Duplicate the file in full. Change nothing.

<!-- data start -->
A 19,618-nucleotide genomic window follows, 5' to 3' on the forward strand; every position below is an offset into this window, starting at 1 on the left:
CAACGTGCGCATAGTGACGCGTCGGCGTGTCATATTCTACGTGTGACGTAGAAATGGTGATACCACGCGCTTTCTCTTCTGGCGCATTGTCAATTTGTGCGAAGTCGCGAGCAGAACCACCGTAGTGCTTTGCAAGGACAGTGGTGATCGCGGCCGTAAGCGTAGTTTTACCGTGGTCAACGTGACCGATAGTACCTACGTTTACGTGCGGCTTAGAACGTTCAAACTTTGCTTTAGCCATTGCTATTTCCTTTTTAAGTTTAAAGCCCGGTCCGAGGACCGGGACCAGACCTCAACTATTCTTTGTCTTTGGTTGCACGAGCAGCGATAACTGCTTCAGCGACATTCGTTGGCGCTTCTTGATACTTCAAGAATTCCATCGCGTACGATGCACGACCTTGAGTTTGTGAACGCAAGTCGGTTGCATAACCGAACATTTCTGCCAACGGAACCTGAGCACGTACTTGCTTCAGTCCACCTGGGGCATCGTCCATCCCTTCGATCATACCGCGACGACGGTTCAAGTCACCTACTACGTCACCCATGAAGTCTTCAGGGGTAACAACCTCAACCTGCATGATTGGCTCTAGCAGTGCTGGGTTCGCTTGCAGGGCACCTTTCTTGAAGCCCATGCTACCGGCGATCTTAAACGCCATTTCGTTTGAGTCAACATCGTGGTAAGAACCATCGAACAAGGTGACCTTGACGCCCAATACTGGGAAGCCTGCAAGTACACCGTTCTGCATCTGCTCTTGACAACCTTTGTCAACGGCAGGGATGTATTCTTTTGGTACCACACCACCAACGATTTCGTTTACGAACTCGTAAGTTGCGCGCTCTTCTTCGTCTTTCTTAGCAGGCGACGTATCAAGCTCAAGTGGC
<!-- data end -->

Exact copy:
A 19,618-nucleotide genomic window follows, 5' to 3' on the forward strand; every position below is an offset into this window, starting at 1 on the left:
CAACGTGCGCATAGTGACGCGTCGGCGTGTCATATTCTACGTGTGACGTAGAAATGGTGATACCACGCGCTTTCTCTTCTGGCGCATTGTCAATTTGTGCGAAGTCGCGAGCAGAACCACCGTAGTGCTTTGCAAGGACAGTGGTGATCGCGGCCGTAAGCGTAGTTTTACCGTGGTCAACGTGACCGATAGTACCTACGTTTACGTGCGGCTTAGAACGTTCAAACTTTGCTTTAGCCATTGCTATTTCCTTTTTAAGTTTAAAGCCCGGTCCGAGGACCGGGACCAGACCTCAACTATTCTTTGTCTTTGGTTGCACGAGCAGCGATAACTGCTTCAGCGACATTCGTTGGCGCTTCTTGATACTTCAAGAATTCCATCGCGTACGATGCACGACCTTGAGTTTGTGAACGCAAGTCGGTTGCATAACCGAACATTTCTGCCAACGGAACCTGAGCACGTACTTGCTTCAGTCCACCTGGGGCATCGTCCATCCCTTCGATCATACCGCGACGACGGTTCAAGTCACCTACTACGTCACCCATGAAGTCTTCAGGGGTAACAACCTCAACCTGCATGATTGGCTCTAGCAGTGCTGGGTTCGCTTGCAGGGCACCTTTCTTGAAGCCCATGCTACCGGCGATCTTAAACGCCATTTCGTTTGAGTCAACATCGTGGTAAGAACCATCGAACAAGGTGACCTTGACGCCCAATACTGGGAAGCCTGCAAGTACACCGTTCTGCATCTGCTCTTGACAACCTTTGTCAACGGCAGGGATGTATTCTTTTGGTACCACACCACCAACGATTTCGTTTACGAACTCGTAAGTTGCGCGCTCTTCTTCGTCTTTCTTAGCAGGCGACGTATCAAGCTCAAGTGGC